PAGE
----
Leduc parents fight to get baby boy treatment in U.S. for rare neuromuscular disease
EDMONTON -- A Leduc couple says there is hope for their baby boy living with a deadly neuromuscular disease—but it comes at an enormous cost.
The journey began when Reign was four months old.
“We noticed he wasn’t moving like other babies and he had an indent in his chest—like it was concaved,” described Alex Johnston.
Eventually, doctors diagnosed Johnston and Ryan Fengstad’s son with spinal muscular atrophy, or SMA 1.
The disease affects the now nine-months-old’s ability to move, swallow, talk and breathe—as well as those abilities of one in 6,000 to 10,000 Canadians.
“Most of them don't live until two years old and they will need a wheelchair, communication boards, a lot of extra assistance,” Johnston explained.
Earlier this year, Alberta expanded coverage one of the drugs Reign needs, Spinraza, to include patients under the age of 18. At a millilitre unit price of $23,600, the treatment helps Reign’s body produce a protein he lacks.
It’s not a cure, but his parents believes a gene replacement drug recently approved in the U.S., called Zologensma, could help.
“It gives them the ability to start moving again, to gain head control, to be able to sit up, to be able to swallow,” said Fengstad.
Zologensma is only given to children under the age of two who still have enough muscle.
“The drug itself has been proven in clinical trials and (is undergoing) further studies to see long-term affects,” said Mina Tadrous, associate professor in the University of Toronto’s pharmacy department.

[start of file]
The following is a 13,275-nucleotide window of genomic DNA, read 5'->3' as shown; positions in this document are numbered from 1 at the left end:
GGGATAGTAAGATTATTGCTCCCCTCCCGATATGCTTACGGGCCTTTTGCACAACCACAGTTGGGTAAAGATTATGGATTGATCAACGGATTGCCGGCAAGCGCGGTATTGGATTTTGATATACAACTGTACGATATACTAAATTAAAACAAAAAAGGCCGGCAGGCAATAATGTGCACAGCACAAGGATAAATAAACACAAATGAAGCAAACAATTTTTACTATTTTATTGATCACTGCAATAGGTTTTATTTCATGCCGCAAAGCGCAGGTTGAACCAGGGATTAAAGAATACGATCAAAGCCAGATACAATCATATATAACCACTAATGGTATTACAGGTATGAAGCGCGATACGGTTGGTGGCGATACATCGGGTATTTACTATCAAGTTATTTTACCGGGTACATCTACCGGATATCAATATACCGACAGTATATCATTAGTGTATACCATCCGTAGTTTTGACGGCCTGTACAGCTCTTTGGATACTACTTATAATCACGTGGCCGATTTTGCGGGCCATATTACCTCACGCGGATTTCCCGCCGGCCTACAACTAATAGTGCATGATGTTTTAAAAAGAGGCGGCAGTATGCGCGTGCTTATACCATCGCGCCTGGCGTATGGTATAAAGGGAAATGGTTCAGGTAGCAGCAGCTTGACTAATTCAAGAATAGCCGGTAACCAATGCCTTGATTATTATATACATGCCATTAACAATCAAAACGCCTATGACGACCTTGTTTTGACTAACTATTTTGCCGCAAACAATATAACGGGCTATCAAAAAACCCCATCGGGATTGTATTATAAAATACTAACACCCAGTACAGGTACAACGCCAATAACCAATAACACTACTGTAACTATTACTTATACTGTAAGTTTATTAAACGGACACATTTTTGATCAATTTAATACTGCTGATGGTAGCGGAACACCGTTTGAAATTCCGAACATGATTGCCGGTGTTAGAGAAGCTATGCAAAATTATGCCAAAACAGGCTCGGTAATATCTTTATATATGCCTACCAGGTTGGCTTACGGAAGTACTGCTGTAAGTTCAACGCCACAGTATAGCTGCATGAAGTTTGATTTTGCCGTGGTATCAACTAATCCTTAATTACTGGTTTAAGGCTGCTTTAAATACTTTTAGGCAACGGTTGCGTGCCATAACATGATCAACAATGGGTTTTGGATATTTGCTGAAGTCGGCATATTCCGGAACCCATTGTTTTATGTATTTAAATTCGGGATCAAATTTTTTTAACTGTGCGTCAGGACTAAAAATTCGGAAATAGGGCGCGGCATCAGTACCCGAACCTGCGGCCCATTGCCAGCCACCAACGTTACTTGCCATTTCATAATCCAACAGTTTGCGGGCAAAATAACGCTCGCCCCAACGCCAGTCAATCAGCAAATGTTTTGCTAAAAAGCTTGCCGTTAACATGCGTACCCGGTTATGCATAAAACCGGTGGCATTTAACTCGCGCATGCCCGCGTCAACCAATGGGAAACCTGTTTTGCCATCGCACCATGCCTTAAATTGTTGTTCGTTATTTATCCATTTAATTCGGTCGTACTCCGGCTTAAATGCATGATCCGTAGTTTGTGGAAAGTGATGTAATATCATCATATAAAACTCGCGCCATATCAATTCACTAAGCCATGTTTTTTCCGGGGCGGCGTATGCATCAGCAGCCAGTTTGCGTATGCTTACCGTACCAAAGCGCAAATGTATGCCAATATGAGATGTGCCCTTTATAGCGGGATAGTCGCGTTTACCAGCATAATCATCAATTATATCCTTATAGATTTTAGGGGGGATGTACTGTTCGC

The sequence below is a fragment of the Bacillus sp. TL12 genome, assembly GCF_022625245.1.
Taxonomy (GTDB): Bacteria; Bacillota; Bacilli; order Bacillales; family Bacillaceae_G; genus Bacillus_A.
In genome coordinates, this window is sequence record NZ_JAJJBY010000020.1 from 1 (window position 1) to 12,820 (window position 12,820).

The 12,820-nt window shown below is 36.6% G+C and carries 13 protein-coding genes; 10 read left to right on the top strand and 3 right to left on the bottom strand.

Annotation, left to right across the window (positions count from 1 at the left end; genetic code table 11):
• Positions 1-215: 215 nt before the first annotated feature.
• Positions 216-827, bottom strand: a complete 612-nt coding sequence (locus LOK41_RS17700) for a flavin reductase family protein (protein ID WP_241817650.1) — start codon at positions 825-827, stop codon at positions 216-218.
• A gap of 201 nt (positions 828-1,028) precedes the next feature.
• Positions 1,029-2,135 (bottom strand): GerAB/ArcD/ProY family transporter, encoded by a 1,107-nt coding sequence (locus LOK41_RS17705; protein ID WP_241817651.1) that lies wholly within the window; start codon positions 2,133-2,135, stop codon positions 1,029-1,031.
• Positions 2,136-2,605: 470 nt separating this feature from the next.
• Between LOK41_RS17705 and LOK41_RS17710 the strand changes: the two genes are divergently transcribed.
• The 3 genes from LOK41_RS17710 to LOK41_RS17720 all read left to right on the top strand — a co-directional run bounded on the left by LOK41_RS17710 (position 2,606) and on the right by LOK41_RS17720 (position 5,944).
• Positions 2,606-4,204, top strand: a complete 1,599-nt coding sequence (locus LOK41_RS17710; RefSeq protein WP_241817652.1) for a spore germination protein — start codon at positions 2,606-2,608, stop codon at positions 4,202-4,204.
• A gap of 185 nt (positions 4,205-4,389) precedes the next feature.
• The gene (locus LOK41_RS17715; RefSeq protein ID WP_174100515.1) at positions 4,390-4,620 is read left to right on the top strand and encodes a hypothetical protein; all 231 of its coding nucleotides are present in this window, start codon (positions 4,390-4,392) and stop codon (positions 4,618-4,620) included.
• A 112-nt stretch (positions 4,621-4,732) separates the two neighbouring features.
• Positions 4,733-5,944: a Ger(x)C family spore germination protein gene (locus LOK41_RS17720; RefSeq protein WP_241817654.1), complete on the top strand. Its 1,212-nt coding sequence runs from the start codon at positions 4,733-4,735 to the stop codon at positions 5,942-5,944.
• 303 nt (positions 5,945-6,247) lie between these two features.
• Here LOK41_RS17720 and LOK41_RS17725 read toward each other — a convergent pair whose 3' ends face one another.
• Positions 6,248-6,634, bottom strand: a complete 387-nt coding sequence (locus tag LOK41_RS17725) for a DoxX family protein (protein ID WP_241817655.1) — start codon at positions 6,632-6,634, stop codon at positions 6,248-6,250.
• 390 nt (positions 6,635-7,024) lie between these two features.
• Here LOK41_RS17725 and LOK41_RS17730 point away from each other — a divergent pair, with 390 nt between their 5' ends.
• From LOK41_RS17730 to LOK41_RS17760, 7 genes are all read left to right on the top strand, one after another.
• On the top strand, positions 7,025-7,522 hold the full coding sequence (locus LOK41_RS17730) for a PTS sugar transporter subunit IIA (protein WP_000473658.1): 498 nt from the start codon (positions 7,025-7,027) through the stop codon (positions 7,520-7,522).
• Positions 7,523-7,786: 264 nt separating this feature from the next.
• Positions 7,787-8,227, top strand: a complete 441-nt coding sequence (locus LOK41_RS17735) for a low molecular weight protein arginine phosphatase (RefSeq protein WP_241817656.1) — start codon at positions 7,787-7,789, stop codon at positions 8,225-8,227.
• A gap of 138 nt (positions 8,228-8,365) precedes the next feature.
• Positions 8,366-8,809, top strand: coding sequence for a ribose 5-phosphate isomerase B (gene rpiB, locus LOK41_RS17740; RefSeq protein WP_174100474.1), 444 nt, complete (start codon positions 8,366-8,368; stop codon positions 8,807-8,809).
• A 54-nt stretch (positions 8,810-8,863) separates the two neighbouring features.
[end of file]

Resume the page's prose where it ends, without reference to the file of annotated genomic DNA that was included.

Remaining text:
“As far as we know, it really helps cure the disorder and patients are able to live past what the regular life expectancy for this disorder would be.”
However, the price for the one-time injection is about CAD $2.8 million. Alberta does not offer coverage for it as Zologensma hasn’t been approved by Health Canada.
“We follow national standards when covering drugs and treatments to ensure they provide patients with better health outcomes,” Tom McMIllan, communications person with Alberta Health, told CTV News Edmonton.
“Market approval is the first issue,” Tadrous acknowledged. “The second issue is the price tag, and whether that's going to be paid for or not, even if it's available in Canada, it'll still have a pretty steep price tag.”
Alberta Health added physicians can apply on a patient’s behalf for help in obtaining services that aren’t available at home. However, Reign’s parents told CTV News Edmonton they applied for provincial support to go to the U.S. for the treatment and were denied.
They then set up a GoFundMe page, which had received more than $11,000 as of Sunday evening.
As hard as it has been for them to watch their son struggle, Reign’s parents believe there is potential for him and thousands of others to be helped.
“Gene replacement therapy has the potential to heal so many different ailments and diseases,” Fengstad told CTV News Edmonton.
“This isn't just about our son. We want this gene replacement therapy brought into Canada. It could help thousands of people.”
With a report from CTV News Edmonton’s Sarah Plowman